The list of suprathreshold clusters in trials with congruent and incongruent numbers. The cluster size threshold was 7 contiguous voxels and the FWE-corrected threshold was p<0.05 (FWE). In case of the contrast incongruent trials > neutral trials the table presents uncorrected data. The cluster size parameter indicates the number of voxels within the given cluster.

10.21307_ane-2021-012-tbl1.jpg
Table II.

The list of suprathreshold clusters in trials with low and high number stimuli. The cluster size threshold was 7 contiguous voxels and the FWE-corrected threshold was p<0.05 (FWE). The cluster size parameter indicates the number of voxels within the given cluster.

10.21307_ane-2021-012-tbl2.jpg

Main effects of number congruence

To identify the brain areas involved in the cognitive conflict (namely, the conflict between the side of response and the side of number localization on the MNL) defined as the SNARC effect (along with its behavioral markers, reflected as an increased RT to incongruent stimulus), we analyzed the main effect of congruent trials and the same for incongruent trials. The results for the presentation of targets with congruent numbers (Fig. 3A) showed the bilateral pattern of activation. More precisely, in the frontal lobe they revealed significant activation in the right and left supplementary motor area (SMA), right Rolandic operculum, and middle frontal gyrus, as well as in the left insula and middle cingulum. In the parietal lobe, activations were found in the right postcentral gyrus and inferior parietal lobule. Active locations in the temporal lobe were found in the right middle and superior temporal gyri. Active locations in the occipital lobe were found in the left inferior occipital gyrus. The congruent stimuli also evoked activation in the right thalamus and in the cerebellum, bilaterally. The data presented in Table I suggest lateralization with a predominance of the right hemisphere, which is manifested in the larger cluster identified in the right SMA and thalamus. However, as we can see in Fig. 3A, this brain activation region covers both hemispheres and the number of activation voxels is in fact a bit higher in the left hemisphere. To answer this question about lateralization, additional analyses have been performed. An inspection of the histogram representing the beta value differences between the left and right primary motor cortex ROIs showed more incidences of extreme asymmetric motor responses in the congruent condition, than in the incongruent condition. In the latter, the L-R beta difference values were clustered around zero. This indicates more less-lateralized responses in the primary motor cortex.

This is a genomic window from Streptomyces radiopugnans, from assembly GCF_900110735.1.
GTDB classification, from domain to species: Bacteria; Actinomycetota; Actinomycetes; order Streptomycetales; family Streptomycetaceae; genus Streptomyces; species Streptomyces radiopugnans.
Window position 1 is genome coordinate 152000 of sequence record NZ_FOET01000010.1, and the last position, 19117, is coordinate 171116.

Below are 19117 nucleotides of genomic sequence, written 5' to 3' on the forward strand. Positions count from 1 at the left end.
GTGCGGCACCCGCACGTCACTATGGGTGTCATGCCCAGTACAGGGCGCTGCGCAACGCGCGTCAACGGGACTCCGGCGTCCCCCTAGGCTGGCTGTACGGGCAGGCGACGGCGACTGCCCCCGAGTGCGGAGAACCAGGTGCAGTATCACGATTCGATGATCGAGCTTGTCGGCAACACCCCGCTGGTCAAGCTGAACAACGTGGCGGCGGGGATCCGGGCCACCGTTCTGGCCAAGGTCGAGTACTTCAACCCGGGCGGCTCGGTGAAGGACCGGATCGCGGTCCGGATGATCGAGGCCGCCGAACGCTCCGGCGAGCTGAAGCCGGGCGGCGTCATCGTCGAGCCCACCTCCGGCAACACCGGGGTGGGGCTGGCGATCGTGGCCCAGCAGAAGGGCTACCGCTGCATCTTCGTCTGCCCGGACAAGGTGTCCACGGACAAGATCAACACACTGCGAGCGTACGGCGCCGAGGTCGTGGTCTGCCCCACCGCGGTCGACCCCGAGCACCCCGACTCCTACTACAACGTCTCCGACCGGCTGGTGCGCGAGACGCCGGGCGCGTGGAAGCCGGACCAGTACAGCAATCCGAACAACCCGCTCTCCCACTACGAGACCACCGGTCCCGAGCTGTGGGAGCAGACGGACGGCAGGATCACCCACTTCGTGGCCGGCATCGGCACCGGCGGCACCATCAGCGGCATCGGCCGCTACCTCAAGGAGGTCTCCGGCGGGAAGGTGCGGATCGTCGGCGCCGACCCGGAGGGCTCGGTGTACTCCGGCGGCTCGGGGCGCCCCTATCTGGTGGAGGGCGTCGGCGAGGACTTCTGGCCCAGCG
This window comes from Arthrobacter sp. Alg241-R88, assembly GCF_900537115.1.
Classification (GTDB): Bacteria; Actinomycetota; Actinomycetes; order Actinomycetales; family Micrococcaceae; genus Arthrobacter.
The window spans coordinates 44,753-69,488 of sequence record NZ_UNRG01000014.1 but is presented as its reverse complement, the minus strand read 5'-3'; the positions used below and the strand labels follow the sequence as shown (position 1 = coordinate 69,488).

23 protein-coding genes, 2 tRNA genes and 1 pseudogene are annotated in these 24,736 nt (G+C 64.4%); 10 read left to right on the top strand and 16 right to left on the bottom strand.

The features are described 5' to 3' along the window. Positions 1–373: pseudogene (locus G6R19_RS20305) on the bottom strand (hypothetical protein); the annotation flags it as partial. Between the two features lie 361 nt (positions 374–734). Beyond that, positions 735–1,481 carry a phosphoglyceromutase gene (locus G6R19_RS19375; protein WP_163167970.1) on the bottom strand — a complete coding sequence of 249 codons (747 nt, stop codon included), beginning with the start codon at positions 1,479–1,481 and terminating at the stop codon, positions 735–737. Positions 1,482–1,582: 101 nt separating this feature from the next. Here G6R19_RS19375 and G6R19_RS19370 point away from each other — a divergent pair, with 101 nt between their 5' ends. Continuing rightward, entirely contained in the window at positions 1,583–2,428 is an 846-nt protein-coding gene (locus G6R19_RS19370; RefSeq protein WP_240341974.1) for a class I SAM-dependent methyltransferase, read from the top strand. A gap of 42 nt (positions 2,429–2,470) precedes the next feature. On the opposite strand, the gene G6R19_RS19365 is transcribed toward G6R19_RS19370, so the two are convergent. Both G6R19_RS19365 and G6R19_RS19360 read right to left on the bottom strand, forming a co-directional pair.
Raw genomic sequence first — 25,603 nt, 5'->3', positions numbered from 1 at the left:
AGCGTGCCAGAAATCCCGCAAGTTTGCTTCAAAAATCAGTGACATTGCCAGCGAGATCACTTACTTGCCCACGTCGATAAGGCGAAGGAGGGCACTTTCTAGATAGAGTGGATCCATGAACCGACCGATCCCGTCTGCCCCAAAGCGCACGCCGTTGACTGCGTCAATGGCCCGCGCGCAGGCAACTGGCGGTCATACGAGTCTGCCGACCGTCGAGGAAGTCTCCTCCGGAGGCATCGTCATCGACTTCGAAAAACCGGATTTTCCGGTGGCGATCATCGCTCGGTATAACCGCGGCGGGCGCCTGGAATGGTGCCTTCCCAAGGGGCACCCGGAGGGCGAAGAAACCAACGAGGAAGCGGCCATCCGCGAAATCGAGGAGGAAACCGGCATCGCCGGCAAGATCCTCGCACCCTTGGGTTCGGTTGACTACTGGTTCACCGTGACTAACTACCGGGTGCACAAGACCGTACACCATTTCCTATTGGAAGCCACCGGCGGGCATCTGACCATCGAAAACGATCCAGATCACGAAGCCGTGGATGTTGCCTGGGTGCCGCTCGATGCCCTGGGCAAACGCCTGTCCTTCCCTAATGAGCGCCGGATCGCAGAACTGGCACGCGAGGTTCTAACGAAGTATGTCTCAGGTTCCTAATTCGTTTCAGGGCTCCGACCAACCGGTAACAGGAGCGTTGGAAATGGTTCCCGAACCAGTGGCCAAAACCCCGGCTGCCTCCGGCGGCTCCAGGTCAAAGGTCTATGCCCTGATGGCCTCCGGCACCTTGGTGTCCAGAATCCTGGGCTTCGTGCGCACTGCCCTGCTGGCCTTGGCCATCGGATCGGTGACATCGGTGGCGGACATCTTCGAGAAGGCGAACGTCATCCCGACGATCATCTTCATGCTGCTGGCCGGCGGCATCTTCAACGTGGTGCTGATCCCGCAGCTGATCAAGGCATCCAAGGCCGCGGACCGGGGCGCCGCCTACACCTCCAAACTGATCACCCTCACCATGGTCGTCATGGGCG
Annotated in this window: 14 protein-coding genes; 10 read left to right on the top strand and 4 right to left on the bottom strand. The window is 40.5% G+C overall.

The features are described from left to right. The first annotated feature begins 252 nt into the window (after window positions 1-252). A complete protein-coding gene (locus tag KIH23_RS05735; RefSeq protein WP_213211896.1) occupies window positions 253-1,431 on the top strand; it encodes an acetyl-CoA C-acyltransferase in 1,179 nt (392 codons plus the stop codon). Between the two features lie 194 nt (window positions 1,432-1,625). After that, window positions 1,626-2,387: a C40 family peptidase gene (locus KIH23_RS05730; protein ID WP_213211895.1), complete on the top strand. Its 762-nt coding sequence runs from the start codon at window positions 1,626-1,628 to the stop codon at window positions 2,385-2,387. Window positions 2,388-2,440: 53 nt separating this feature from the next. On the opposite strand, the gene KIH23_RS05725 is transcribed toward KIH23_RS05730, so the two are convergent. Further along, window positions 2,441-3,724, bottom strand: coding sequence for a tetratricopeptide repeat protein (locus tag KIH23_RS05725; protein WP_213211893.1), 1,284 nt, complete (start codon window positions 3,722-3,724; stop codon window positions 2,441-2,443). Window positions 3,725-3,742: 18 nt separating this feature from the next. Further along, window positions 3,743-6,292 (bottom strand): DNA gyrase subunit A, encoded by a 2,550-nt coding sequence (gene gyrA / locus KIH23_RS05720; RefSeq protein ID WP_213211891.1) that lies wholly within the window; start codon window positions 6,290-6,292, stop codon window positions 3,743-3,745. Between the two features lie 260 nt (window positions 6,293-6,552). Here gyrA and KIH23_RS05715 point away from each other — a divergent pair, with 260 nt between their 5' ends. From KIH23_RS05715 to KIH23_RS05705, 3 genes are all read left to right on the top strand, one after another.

The incongruent trials (Fig. 3B) also evoked a bilateral activation pattern. In the case of incongruent condition, the cluster size also clearly suggests a broader activation of the right hemisphere, yet this was not the case. Again, an activation area in the SMA was expanded in the two hemispheres, as illustrated in Fig. 3B. Specifically, the suprathreshold activation was shown in frontal activation in the left insula, right and left SMA, precentral gyrus, inferior frontal operculum, and Rolandic operculum. Parietal activations were found in the left superior parietal lobule, as well as in the right inferior parietal lobule. In the occipital lobe, suprathreshold clusters were observed in the left middle occipital gyrus. The incongruent condition also evoked significant activation in the middle temporal and fusiform gyri of the right hemisphere; in the bilateral cerebellum; and in the right caudate nucleus, pallidum, and thalamus.

We did not observe any statistically significant differences in the whole-brain activation pattern, however, when comparing the congruent vs. the incongruent trials. We also designed congruent > neutral and incongruent > neutral contrasts. When investigating the uncorrected data, the first contrasts did not reveal any brain regions involved in the congruent condition compared to the neutral condition. Meanwhile, stronger responses in the incongruent trials – as compared to neutral trials – were found in the left middle occipital and angular gyri (Fig. 3C).

Main effect of number magnitude